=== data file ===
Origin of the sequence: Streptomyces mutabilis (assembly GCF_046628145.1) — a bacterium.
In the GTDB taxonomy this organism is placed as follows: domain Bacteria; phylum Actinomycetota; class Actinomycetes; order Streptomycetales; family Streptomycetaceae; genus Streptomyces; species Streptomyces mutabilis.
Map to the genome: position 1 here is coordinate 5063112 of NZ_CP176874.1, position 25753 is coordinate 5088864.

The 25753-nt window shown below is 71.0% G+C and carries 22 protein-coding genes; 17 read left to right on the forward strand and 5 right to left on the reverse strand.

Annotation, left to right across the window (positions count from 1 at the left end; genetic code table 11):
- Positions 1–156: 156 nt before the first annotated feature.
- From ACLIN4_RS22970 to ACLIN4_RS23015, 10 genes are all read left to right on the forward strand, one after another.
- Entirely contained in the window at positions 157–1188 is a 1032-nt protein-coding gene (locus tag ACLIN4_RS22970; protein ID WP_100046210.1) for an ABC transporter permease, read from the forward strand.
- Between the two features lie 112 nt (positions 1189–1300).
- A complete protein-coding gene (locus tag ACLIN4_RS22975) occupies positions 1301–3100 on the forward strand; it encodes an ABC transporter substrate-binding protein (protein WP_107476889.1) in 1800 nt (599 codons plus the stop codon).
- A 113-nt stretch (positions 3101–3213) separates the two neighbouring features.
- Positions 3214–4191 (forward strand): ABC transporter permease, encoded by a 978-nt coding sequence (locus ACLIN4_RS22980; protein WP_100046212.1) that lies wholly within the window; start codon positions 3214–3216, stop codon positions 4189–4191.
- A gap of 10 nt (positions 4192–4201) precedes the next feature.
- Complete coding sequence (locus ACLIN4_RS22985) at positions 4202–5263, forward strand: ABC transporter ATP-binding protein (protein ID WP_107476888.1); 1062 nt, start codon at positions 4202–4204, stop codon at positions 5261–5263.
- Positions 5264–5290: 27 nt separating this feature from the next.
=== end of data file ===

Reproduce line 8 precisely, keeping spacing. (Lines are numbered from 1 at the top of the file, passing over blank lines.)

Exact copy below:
- Entirely contained in the window at positions 157–1188 is a 1032-nt protein-coding gene (locus tag ACLIN4_RS22970; protein ID WP_100046210.1) for an ABC transporter permease, read from the forward strand.